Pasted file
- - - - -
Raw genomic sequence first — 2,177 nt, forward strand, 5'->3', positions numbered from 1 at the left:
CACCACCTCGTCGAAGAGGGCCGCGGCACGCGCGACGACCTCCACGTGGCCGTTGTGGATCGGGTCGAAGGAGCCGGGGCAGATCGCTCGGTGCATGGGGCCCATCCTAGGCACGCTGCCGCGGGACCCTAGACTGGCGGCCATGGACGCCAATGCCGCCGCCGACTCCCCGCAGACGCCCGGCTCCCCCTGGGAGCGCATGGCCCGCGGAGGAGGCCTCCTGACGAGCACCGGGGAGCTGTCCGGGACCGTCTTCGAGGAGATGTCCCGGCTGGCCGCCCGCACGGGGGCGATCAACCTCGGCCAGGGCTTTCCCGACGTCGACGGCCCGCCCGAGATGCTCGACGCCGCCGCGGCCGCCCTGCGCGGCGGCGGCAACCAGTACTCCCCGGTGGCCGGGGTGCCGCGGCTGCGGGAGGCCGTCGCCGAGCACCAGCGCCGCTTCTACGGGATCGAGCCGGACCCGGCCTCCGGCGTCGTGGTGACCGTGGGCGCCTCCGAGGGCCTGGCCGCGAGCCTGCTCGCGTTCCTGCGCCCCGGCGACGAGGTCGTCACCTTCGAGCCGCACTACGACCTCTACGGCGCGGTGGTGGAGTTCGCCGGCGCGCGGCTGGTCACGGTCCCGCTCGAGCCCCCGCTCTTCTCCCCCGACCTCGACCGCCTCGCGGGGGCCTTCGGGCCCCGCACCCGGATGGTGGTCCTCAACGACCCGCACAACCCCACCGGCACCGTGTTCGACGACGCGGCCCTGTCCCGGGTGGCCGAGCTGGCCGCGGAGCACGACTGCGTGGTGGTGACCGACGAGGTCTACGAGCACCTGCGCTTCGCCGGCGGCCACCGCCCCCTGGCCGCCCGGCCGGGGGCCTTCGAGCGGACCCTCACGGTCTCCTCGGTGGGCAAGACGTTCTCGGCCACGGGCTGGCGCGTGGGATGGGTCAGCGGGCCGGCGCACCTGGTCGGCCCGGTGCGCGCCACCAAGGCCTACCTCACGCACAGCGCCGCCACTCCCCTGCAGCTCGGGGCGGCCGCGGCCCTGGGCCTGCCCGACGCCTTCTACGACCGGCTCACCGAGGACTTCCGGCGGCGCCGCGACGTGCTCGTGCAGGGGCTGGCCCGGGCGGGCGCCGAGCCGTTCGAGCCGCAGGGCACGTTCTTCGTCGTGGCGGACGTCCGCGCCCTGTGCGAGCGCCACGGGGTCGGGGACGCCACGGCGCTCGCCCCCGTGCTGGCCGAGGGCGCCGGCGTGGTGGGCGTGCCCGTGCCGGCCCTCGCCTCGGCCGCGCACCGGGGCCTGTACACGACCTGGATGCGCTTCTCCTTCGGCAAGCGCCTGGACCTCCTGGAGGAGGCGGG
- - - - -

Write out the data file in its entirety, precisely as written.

Raw genomic sequence first — 2,177 nt, forward strand, 5'->3', positions numbered from 1 at the left:
CACCACCTCGTCGAAGAGGGCCGCGGCACGCGCGACGACCTCCACGTGGCCGTTGTGGATCGGGTCGAAGGAGCCGGGGCAGATCGCTCGGTGCATGGGGCCCATCCTAGGCACGCTGCCGCGGGACCCTAGACTGGCGGCCATGGACGCCAATGCCGCCGCCGACTCCCCGCAGACGCCCGGCTCCCCCTGGGAGCGCATGGCCCGCGGAGGAGGCCTCCTGACGAGCACCGGGGAGCTGTCCGGGACCGTCTTCGAGGAGATGTCCCGGCTGGCCGCCCGCACGGGGGCGATCAACCTCGGCCAGGGCTTTCCCGACGTCGACGGCCCGCCCGAGATGCTCGACGCCGCCGCGGCCGCCCTGCGCGGCGGCGGCAACCAGTACTCCCCGGTGGCCGGGGTGCCGCGGCTGCGGGAGGCCGTCGCCGAGCACCAGCGCCGCTTCTACGGGATCGAGCCGGACCCGGCCTCCGGCGTCGTGGTGACCGTGGGCGCCTCCGAGGGCCTGGCCGCGAGCCTGCTCGCGTTCCTGCGCCCCGGCGACGAGGTCGTCACCTTCGAGCCGCACTACGACCTCTACGGCGCGGTGGTGGAGTTCGCCGGCGCGCGGCTGGTCACGGTCCCGCTCGAGCCCCCGCTCTTCTCCCCCGACCTCGACCGCCTCGCGGGGGCCTTCGGGCCCCGCACCCGGATGGTGGTCCTCAACGACCCGCACAACCCCACCGGCACCGTGTTCGACGACGCGGCCCTGTCCCGGGTGGCCGAGCTGGCCGCGGAGCACGACTGCGTGGTGGTGACCGACGAGGTCTACGAGCACCTGCGCTTCGCCGGCGGCCACCGCCCCCTGGCCGCCCGGCCGGGGGCCTTCGAGCGGACCCTCACGGTCTCCTCGGTGGGCAAGACGTTCTCGGCCACGGGCTGGCGCGTGGGATGGGTCAGCGGGCCGGCGCACCTGGTCGGCCCGGTGCGCGCCACCAAGGCCTACCTCACGCACAGCGCCGCCACTCCCCTGCAGCTCGGGGCGGCCGCGGCCCTGGGCCTGCCCGACGCCTTCTACGACCGGCTCACCGAGGACTTCCGGCGGCGCCGCGACGTGCTCGTGCAGGGGCTGGCCCGGGCGGGCGCCGAGCCGTTCGAGCCGCAGGGCACGTTCTTCGTCGTGGCGGACGTCCGCGCCCTGTGCGAGCGCCACGGGGTCGGGGACGCCACGGCGCTCGCCCCCGTGCTGGCCGAGGGCGCCGGCGTGGTGGGCGTGCCCGTGCCGGCCCTCGCCTCGGCCGCGCACCGGGGCCTGTACACGACCTGGATGCGCTTCTCCTTCGGCAAGCGCCTGGACCTCCTGGAGGAGGCGGG